Whilst racking my brains, it struck me that I hadn’t seen her carrying a bag of her own around.
Now pretty much every toddler girl (and pre-school girl, and school girl…) that I know loves a good bag. This particular little girl loves cats and so it was clear that if a bag was going to capture her heart then it would need to have a cat of her own as part of the design.
Now I’ll be the first person to admit that I don’t always get my projects right first time. Planning ahead is not my strong point, but I like to think that I make up for it in enthusiasm.
And I charged so quickly into the creative process that I didn’t consider running off a mock up version before officially committing needle and thread to fabric.
In fact, I was so focused beavering away in my evenings that I really failed to step back and consider the bag as a whole.
Otherwise I might have noticed that the bag was coming up a little small for a two year old and all the fun treasures that she would want to carry.
But I didn’t and so, last stitch sewn, ends tidied up and tools put down… it slowly dawned on me that things had gone a tad awry. To put it bluntly, the bag was too small. It needed to be significantly bigger to carry all of her treasures.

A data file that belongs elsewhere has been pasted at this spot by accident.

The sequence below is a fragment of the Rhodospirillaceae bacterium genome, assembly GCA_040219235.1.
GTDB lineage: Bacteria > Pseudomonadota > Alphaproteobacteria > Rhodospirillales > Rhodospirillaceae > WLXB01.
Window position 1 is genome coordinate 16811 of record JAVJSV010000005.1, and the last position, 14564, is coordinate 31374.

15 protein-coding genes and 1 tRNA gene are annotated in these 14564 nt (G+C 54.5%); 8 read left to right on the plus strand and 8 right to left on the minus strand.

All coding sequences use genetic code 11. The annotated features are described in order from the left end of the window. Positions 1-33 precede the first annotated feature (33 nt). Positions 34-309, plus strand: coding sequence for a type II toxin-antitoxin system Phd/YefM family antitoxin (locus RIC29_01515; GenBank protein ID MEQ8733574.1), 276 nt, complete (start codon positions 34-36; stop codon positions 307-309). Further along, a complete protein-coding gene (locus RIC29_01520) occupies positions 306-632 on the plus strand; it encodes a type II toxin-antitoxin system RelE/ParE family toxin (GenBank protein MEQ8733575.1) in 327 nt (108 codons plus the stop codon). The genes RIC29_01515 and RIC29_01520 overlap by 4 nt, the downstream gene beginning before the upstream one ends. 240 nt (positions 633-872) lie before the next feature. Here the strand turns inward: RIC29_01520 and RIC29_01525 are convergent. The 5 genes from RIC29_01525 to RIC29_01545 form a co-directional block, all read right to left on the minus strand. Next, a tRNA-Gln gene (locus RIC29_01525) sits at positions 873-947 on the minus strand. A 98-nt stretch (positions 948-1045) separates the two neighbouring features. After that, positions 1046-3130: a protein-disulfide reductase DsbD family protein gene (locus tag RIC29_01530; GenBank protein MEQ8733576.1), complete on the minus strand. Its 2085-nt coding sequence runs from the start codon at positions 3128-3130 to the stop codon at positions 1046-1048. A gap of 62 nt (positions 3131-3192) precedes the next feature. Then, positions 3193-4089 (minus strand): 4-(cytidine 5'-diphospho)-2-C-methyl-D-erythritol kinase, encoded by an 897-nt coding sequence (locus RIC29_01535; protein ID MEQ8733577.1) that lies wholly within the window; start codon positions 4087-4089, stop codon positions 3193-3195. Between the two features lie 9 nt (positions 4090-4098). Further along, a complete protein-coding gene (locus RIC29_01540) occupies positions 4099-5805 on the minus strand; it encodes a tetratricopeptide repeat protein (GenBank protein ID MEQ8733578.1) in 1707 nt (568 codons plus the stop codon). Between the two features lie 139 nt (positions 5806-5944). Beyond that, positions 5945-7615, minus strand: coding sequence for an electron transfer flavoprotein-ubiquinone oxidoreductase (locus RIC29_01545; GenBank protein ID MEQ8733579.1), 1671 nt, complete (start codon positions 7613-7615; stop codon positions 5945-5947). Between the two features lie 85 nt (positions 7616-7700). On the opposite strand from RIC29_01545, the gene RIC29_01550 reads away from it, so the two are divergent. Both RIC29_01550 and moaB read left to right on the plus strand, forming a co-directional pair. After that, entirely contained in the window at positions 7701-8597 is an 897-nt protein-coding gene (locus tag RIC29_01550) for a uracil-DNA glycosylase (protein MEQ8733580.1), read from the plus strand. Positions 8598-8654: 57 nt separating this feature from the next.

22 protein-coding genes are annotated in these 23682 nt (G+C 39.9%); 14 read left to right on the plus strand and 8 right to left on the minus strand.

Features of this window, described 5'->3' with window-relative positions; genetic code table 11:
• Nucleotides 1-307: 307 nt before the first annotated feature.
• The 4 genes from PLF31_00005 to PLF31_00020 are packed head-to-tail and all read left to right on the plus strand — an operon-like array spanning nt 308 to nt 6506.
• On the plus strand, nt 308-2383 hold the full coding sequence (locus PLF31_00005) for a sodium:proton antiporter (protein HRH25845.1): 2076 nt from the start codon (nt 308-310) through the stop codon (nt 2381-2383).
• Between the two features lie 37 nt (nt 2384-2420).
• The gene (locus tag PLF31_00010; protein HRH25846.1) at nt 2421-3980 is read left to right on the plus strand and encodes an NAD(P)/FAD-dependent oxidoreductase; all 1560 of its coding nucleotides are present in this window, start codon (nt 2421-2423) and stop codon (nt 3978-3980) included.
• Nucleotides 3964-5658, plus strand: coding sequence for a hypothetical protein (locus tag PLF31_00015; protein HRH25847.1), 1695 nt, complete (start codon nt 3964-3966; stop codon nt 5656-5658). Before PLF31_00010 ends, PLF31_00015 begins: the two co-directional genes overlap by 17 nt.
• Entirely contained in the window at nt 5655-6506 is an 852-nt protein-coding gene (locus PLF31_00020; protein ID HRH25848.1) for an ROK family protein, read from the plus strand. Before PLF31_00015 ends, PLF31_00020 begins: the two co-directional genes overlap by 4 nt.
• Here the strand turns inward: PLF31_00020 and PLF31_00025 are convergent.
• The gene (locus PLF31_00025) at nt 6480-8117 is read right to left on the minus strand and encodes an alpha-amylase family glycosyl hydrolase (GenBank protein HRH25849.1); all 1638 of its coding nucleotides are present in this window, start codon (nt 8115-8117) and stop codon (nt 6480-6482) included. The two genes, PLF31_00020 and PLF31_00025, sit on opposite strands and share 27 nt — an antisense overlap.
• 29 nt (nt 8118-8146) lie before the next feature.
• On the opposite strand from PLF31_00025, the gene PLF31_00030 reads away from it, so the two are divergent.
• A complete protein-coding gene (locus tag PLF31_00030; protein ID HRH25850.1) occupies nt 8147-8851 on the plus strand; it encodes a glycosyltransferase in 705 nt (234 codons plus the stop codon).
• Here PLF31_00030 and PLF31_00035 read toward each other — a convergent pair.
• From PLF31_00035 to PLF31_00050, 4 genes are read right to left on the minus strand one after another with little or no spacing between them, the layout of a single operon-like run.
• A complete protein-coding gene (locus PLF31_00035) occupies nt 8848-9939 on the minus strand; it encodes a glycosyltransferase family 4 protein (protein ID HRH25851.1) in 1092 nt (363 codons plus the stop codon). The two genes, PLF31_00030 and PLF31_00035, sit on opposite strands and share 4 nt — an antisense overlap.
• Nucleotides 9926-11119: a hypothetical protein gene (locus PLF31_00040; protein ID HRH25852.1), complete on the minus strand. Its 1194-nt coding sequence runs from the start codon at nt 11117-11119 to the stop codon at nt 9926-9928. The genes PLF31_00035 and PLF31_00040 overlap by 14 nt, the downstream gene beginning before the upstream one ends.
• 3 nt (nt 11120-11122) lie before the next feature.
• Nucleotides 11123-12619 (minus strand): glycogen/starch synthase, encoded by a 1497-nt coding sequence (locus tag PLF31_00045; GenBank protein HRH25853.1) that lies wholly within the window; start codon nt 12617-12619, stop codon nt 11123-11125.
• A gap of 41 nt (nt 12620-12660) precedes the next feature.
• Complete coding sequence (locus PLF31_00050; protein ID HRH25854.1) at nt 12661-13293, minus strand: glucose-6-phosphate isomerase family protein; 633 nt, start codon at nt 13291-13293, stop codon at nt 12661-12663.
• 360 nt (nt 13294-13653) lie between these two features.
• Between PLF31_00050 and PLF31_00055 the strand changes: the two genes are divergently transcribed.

And so I scratched my head, stomped around the house with frustration and eventually picked myself up, and started again. I wasn’t going to be beaten!
And after slightly more preparation than was given to my first attempt, I decided that a toddler messenger bag was clearly in order.
There are a whole raft of tutorials out there on how to make messenger bags suitable for the short of stature. I must apologise that I didn’t have the time to take photos of the bag making process myself but time was of the essence.
I used a fusible webbing and then secured the design firmly in place with hand stitches around the edges.
In case you too are in need of a friendly cat to cheer up a bag, or skirt or other such item, then here is my pattern ready to resize and roll out to suit your needs. There’s also an alternate version to allow you to play around with the pattern and make it your own.
And if that’s not enough then try using buttons for the eyes, a few characterful whiskers or push the boat out completely (and the applique idea overboard) and embroider the outlines instead.